Learning & Development

Are Workers in Control of Their Own Training? Should They Be?

With the gaining popularity of self-service learning, learning tools driven by artificial intelligence (AI), mobile learning, and learning as a service (LaaS), many learning and development (L&D) professionals are probably starting to wonder whether workers should be in control of their own training or if they already are in control of their own training. The answer to this is not necessarily, and here’s more information about why.


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Technology Still Requires Human Intelligence

While AI-driven technologies and mobile platforms help more employees learn at rapid rates on more personalized levels, these technologies still need to be programmed, implemented, and monitored by humans who specialize in L&D. Otherwise, they will not prove very effective for learners or organizations.
Moreover, if L&D initiatives are to remain effective, professionals still need to ensure their learners are accessing and receiving recommendations for courses and learning content that are relevant to their current roles or future career paths.
So, although employees get to decide which courses and programs they access on their mobile devices and via cloud services, L&D professionals should still have a strong influence on those courses or programs in the first place.

Blended Learning Opportunities Are Still Important

Research continues to indicate that blended learning is still on the rise in the modern-day workplace because it yields better returns on investment, is more effective for learners, and is easier to track.
Learners often prefer blended learning options that have in-person training sessions or live virtual learning experiences, but such opportunities can’t be developed, coordinated, and implemented by employee learners on their own; L&D professionals must develop and implement these learning opportunities for the employees.

Employees Still Want Mentors and Feedback

Studies indicate that employees want workplace mentors and coaches, as well as more feedback. L&D professionals are necessary in developing and initiating such effective mentorship programs and leadership programs and initiatives that help collect, monitor, and distribute valuable feedback to employees.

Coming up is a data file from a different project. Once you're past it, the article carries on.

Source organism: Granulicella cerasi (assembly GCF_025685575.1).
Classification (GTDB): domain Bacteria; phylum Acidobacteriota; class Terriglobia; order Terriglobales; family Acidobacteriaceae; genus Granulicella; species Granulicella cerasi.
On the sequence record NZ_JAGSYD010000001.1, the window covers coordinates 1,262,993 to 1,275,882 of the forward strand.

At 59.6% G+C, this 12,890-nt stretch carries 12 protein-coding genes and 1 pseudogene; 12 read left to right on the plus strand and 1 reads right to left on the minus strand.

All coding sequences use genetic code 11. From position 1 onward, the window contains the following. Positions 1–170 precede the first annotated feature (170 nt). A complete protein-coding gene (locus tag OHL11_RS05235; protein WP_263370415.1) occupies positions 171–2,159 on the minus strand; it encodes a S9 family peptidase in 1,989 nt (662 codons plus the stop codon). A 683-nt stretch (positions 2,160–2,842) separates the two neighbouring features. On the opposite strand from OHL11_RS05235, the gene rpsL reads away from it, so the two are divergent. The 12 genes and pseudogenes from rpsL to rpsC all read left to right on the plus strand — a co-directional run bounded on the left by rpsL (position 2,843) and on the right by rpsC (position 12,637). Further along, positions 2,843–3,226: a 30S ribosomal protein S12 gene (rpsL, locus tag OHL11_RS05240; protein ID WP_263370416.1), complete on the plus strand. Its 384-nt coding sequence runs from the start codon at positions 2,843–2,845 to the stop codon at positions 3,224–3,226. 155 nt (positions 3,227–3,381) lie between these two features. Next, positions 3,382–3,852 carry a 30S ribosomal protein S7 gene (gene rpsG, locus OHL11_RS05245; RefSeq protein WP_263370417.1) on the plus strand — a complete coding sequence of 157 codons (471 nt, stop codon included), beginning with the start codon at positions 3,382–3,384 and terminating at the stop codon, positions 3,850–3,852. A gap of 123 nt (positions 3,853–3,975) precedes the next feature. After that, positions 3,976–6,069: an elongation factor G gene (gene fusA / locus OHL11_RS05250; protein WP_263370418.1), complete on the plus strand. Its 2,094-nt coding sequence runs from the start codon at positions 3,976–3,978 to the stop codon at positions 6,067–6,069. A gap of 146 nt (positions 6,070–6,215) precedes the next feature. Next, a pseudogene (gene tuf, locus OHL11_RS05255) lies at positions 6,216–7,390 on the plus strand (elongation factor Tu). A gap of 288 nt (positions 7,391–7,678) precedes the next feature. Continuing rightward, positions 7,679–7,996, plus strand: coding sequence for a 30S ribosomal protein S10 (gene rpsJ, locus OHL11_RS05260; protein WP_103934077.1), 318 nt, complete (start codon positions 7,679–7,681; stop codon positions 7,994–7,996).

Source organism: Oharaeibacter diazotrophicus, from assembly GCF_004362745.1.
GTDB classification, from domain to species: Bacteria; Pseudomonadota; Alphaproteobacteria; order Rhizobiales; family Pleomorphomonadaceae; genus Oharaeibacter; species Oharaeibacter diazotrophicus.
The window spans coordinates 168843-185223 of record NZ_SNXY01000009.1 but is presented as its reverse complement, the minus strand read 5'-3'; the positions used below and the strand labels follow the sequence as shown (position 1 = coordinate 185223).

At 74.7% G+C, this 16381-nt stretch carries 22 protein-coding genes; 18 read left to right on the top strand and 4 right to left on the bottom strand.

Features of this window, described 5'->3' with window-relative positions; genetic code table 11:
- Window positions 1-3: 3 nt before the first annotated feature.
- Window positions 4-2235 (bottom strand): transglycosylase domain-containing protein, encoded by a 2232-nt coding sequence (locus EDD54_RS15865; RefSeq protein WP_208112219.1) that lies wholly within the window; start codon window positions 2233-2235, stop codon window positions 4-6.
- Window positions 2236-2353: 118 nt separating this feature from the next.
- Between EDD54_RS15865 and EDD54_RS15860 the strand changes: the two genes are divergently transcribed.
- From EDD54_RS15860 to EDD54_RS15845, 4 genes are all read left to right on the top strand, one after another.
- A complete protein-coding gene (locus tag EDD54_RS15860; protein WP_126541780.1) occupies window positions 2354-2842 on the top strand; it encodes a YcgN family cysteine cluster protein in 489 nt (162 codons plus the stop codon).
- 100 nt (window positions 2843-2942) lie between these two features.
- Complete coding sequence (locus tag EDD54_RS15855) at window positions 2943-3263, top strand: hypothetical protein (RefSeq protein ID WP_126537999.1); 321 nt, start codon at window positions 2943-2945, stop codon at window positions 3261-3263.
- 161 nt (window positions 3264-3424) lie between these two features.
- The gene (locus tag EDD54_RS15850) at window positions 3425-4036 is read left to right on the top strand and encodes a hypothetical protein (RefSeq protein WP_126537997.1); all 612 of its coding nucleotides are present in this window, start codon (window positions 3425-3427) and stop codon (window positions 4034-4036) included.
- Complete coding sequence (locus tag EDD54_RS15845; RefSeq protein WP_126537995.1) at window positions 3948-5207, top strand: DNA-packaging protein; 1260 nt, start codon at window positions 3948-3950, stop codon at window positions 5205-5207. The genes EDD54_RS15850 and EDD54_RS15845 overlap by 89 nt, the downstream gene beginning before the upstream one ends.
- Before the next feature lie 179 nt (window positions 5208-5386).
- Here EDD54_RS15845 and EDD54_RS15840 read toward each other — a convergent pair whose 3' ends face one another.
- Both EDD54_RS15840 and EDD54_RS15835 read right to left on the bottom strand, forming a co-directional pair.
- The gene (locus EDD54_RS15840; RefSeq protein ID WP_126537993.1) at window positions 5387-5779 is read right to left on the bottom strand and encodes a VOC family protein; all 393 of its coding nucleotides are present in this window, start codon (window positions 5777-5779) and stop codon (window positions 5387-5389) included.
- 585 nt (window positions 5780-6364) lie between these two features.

While AI-driven platforms, for example, can provide employees with objective assessment results (i.e., a grade on a quiz), mentors, managers, and leaders can offer more detailed and personalized feedback to employees regarding their individual performance and goals as it relates to their everyday work tasks and future career paths.

L&D and Training Initiatives Still Need to Coincide with Business Goals

An organization’s L&D and training initiatives must coincide with overarching business goals if they are to remain effective and continually yield high returns on investment. For example, sales training programs and initiatives must lead to more sales and higher revenues, and training programs for employees being onboarded should lead to higher retention rates. However, employee learners won’t be able to monitor and manage this, making it a job for L&D professionals.
So, while employees may select and manage their own learning content most of the time, the content itself must be managed and monitored by L&D teams to ensure it continues to coincide with an organization’s overall business goals and objectives.
Overall, while employees have a lot more control over their L&D and training due to advanced technologies and innovations, L&D professionals are still necessary to ensure that training initiatives are effective, relevant, and able to be implemented. So, workers aren’t entirely in control of their own L&D and training—nor should they be.